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Azaadiikaa Park


  1. cross-country ski trails
  2. Northern Tier Trail access
  3. parking
  4. paved trails/walkways
  5. unpaved/nature trail

At 130 acres, Azaadiikaa Park (pronunciation: uh-ZAH-dee-kah) is the largest park in the City of East Lansing system. It has one main parking area off Abbot Road and a number of other access points from the Northern Tier Trail. It is bordered by, or in direct proximity to, a number of other parks in the system, including the Aquatic Center, the Softball Complex, the Soccer Complex and Ashton Lakes Park.

Along with the paved Northern Tier Trail, which runs north/south and east/west, there are a series of mown and unimproved trails that weave through the park’s wooden wetlands and open fields. There is a defined trail crossing at the Abbot Road/Aquatic Center intersection on which was signaled in 2011.

As a large wooded area in an urban environment, Azaadiikaa Park provides an excellent, quiet respite for the surrounding residents and for the city as a whole. Bird boxes are placed throughout the park and a variety of habitats are accessible by trail. There are some invasive plants such as buckthorn within the woods. These could be mitigated with a well-coordinated invasive management plan.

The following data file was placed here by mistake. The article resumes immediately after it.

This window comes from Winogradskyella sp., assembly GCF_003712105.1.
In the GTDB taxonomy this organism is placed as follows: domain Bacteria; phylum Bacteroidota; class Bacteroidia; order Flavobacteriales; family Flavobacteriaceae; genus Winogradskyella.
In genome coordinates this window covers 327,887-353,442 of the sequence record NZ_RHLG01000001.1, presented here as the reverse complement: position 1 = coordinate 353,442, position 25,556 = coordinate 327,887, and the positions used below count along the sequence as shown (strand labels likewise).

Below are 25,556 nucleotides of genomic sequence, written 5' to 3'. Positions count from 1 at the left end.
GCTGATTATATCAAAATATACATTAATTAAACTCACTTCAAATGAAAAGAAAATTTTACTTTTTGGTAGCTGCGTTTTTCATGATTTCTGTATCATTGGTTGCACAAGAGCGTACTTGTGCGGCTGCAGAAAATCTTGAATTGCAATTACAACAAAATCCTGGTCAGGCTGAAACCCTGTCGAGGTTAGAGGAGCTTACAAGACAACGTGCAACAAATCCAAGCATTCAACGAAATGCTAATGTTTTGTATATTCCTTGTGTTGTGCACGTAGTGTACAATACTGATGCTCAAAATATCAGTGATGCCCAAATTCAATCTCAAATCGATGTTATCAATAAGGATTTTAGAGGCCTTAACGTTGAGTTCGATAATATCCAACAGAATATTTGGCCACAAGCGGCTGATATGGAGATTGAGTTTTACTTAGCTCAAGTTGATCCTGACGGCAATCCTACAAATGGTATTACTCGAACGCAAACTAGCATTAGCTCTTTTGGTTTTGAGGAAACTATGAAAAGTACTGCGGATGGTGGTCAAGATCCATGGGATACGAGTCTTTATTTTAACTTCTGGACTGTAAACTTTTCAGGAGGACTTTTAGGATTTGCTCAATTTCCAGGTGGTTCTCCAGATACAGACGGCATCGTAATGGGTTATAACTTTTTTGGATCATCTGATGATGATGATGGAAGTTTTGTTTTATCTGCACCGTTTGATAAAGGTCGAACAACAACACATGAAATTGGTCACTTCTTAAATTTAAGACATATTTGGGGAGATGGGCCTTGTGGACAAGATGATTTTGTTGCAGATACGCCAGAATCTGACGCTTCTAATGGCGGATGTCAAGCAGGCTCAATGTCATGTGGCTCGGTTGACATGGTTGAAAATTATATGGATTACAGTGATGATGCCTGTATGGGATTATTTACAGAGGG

Reserving Park Space
The City of East Lansing has an application process for community park reservations. To reserve a portion of the park exclusively for your use, please complete the facility use application through the East Lansing City Clerk's office. Please note all applications must be submitted at least six weeks in advance of the preferred reservation date. *Patriarche Park reservations are coordinated through the Department of Public Works. 

Azaadiikaa Park, formerly Abbot Road Park, was renamed on Indigenous Peoples' Day in 2022 to an Indigenous language-based name to acknowledge and educate residents and visitors about Indigenous heritage. The name Azaadiikaa means “Many Cottonwoods,” to honor their strong presence and all the tribal nations who uphold their sacred being. Cottonwood trees are sacred to Indigenous nations throughout Turtle Island, also known as the United States, and recognized in kinship among Indigenous peoples.